The prospect of finding your way around a large, populous country like Thailand by yourself can be pretty scary, but it’s usually fine if you do some research beforehand and know which forms of transport are best for specific journeys. That’s why we’ve compiled this guide to getting around Thailand – hopefully, it should allay any fears you have!
If you don’t like the idea of your itinerary being controlled by the sometimes unpredictable nature of public transport, renting your own car or motorbike for the duration of your stay is probably the best idea. Just be sure to check the overall condition of your vehicle if you hire from a local company as opposed to a major brand with branches all over the world, as the quality of the cars and bikes on offer will vary quite a lot.
Other than that, you’re looking at using the bus system if Bangkok or the other larger cities are on your list of places to visit. Fares tend to be very cheap and you usually pay the conductor once you’ve sat down. Buses are generally more likely to be used to travel between towns, however (see below). Bangkok also has its own light rail system, which is more efficient than jumping on a bus.
Perhaps the most common way of getting around Thailand’s towns and cities is by songthaew, which is a truck converted into passenger transport by installing seats in the back. This can be a cheaper alternative to hailing a standard taxi.
Another slightly riskier mode of transport is motorbike taxis, which are exactly what their name implies – motorcycles where the passenger clings on for dear life on the back. For the most part, you can expect to get from A to B completely safely (as long as you don’t have much in the way of luggage, otherwise you may struggle!), although some of the bigger cities are infamous for their, shall we say, overenthusiastic motorcycle taxi drivers. You’ll find these taxis at road junctions in town and city centres.
As mentioned above, locals like buses as a cheap way to travel between cities and towns. While they’re slower than trains and planes, they offer an excellent opportunity to enjoy the scenery if you’re travelling through countryside or along the coast. They’re also cheaper to use!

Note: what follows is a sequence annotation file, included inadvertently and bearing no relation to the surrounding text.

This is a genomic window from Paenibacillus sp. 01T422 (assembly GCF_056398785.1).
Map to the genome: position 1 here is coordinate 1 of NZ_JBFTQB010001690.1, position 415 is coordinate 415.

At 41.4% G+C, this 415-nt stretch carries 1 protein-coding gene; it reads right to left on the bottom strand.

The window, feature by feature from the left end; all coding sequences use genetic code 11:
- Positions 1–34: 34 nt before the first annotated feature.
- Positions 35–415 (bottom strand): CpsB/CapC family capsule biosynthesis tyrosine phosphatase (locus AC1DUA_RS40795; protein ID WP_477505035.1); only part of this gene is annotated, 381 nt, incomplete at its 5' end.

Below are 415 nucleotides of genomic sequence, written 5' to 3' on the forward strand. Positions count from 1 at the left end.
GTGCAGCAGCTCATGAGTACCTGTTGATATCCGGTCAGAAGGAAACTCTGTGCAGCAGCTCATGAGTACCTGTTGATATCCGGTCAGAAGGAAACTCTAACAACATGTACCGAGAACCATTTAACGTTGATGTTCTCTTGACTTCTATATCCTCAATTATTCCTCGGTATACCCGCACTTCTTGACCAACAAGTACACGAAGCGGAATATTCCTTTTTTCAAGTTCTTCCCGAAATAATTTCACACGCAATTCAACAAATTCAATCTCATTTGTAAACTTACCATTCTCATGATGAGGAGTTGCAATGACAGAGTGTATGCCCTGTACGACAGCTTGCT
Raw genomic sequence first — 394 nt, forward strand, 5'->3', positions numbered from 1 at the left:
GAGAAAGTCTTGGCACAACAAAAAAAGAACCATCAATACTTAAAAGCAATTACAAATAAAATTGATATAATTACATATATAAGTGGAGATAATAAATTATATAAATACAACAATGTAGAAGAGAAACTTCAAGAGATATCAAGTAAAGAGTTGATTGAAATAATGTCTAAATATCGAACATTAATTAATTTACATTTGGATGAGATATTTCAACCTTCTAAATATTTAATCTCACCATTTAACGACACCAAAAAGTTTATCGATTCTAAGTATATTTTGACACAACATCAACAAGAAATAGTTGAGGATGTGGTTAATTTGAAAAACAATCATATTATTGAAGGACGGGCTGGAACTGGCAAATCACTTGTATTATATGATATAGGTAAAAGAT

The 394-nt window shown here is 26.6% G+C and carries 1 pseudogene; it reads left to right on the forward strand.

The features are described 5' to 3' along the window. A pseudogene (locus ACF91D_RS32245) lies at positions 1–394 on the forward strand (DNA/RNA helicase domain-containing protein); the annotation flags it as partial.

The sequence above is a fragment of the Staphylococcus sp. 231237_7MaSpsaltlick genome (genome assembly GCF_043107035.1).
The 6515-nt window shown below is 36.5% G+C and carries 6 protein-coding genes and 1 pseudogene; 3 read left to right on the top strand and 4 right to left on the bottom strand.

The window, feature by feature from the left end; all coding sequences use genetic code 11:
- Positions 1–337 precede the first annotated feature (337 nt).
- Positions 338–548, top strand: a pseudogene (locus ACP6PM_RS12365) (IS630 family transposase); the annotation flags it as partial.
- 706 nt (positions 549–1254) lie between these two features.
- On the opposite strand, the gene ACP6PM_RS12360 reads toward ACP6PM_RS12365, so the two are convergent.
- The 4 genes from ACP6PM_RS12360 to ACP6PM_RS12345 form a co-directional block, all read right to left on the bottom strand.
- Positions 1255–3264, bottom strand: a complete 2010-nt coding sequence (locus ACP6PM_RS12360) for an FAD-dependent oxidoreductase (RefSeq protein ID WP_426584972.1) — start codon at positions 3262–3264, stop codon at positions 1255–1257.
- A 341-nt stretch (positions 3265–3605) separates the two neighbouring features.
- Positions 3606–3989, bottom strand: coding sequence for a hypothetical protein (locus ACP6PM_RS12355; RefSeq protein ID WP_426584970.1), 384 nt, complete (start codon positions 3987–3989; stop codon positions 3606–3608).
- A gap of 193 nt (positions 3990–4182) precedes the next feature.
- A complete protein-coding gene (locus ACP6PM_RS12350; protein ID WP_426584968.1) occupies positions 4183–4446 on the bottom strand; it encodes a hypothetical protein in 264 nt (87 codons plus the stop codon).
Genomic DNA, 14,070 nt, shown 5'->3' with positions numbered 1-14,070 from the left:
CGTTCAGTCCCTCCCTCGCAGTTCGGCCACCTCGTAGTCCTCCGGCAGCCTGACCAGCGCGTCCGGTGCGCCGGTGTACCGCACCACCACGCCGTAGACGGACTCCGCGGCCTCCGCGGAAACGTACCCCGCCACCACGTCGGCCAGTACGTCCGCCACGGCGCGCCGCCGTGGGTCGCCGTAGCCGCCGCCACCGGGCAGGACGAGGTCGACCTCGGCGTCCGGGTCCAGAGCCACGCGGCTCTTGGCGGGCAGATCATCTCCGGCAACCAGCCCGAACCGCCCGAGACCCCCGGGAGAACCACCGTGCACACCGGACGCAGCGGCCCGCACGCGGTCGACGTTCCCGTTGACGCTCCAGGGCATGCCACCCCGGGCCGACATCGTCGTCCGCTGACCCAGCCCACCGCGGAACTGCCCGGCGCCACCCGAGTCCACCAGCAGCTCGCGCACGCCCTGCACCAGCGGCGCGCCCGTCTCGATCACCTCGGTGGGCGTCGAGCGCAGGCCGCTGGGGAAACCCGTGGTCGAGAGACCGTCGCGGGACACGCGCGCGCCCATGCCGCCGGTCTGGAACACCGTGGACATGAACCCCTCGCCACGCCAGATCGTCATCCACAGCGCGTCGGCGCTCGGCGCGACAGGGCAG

Having said that, trains are pretty much the transportation mode of choice for Thais. The coast-to-coast public network is extensive and well-maintained, although punctuality can be an issue at times, and there are several price options to choose from when it comes to tickets.
These range from the basic seating (and overcrowding!) of third class to the luxury of the first class carriage. It’s worth treating yourself to the first class experience for long/overnight journeys. The second class carriage is usually air conditioned and is a good option for most trips.
If you fancy a journey with a difference, it’s also possible to get between certain destinations along rivers and the coast by boat. This is probably the most appealing option if you’re exploring Thailand on a leisurely tour and want to take the scenic route wherever you can.
On the other hand, if you need to travel from one end of the country to the other as quickly as possible, the domestic airlines are your best bet. While they’re not cheap, a number of low-cost flights are available between the more popular destinations, and prices are becoming increasingly competitive – making the rail system less attractive to a certain degree. The main carriers in Thailand are Thai Airways, Nok Air/Nok Mini, Air Asia and Bangkok Airways.
Want to minimise the hassle of putting together your own trip to Thailand? Book a Hayes & Jarvis Thailand holiday package for an unforgettable stress-free getaway.
photo by Philip Roeland on flickr